Bleddfa churchyard is sub-rectangular though exhibiting a curved eastern side. It occupies a gentle spur and within the yard the ground rises slightly from east to west.

It is well-maintained, still used for burials and shows no obvious indication of having been extended.

On south the boundary consists of a stone revetted bank with a hedge on top, the external ground surface more than 0.5m below that inside. This gives way to a stone wall on the west where the internal level is similarly about 0.5m higher, while on the north the ground drops away progressively eastwards beyond a stone faced bank. Again on the east the ground level inside the stone wall is significantly higher inside.

Monuments: gravestones are spread on the west, south and east sides, with one dense group to north-west of tower, another south-east of chancel. Earliest recognisable stone is of 1808. Nine chest tombs.

Furniture: none.

Earthworks: recent work on north side of church has left piles of earth (temporary?). Almost all of the mound that once enveloped tower ruins has been removed.

Ancillary features: ornamental iron gates give access from east. Wooden door in wall to north gives access from rectory. Also old gate in south-west corner. Gravel paths.

Vegetation: three yews in south-east corner; otherwise miscellaneous collection of deciduous and coniferous trees and bushes.

Sources consulted

Butler 1962
Cadw Listed Building Schedule 1992
CPAT Field Visit: 10 October 1995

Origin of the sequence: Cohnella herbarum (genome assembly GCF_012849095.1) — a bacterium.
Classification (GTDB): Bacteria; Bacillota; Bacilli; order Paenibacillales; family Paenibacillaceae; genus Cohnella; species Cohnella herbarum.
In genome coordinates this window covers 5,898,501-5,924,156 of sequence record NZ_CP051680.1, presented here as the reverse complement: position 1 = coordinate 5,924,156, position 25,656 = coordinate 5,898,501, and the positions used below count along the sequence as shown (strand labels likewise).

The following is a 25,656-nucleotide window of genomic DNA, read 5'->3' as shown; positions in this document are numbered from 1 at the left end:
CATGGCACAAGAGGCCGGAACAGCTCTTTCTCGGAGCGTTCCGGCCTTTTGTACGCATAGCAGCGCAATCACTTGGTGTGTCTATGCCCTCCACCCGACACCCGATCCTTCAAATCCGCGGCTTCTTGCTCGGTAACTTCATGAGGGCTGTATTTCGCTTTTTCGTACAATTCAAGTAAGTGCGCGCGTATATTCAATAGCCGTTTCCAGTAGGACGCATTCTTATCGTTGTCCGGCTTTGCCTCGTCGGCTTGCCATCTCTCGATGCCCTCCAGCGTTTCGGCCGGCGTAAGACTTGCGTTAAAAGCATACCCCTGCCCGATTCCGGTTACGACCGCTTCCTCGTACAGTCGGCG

Faculty: 1905 NLW/SD/39
Glynne 1897, 54
Haslam 1979, 221
Howse, 1949, 257
NMR Aberystwyth
Click here to view full project bibliography

Please note that many rural churches are closed to the public at certain times. It is advisable to check when the church will be open before visiting. Information about access, or how to contact parish clergy, can often be obtained from the relevant Diocesan Office which can be found through the Church in Wales website. Further information about Bleddfa Church may also be found on the Swansea and Brecon Diocese website.


The CPAT Radnorshire Churches Survey Project was funded by Cadw as part of an all Wales survey of medieval parish churches.

This HTML page has been generated from the Cadw Churches Survey database & CPAT's Regional Historic Environment Record - 17/07/2007 ( 22:02:45 ).
Further information about this and other churches surveyed is available from the Regional Historic Environment Record, Clwyd Powys Archaeological Trust, Curatorial Section, 41 Broad Street, Welshpool, Powys, SY21 7RR tel - (01938) 553670, fax - (01938) 552179, email - chrismartin@cpat.org.uk, website - www.cpat.org.uk.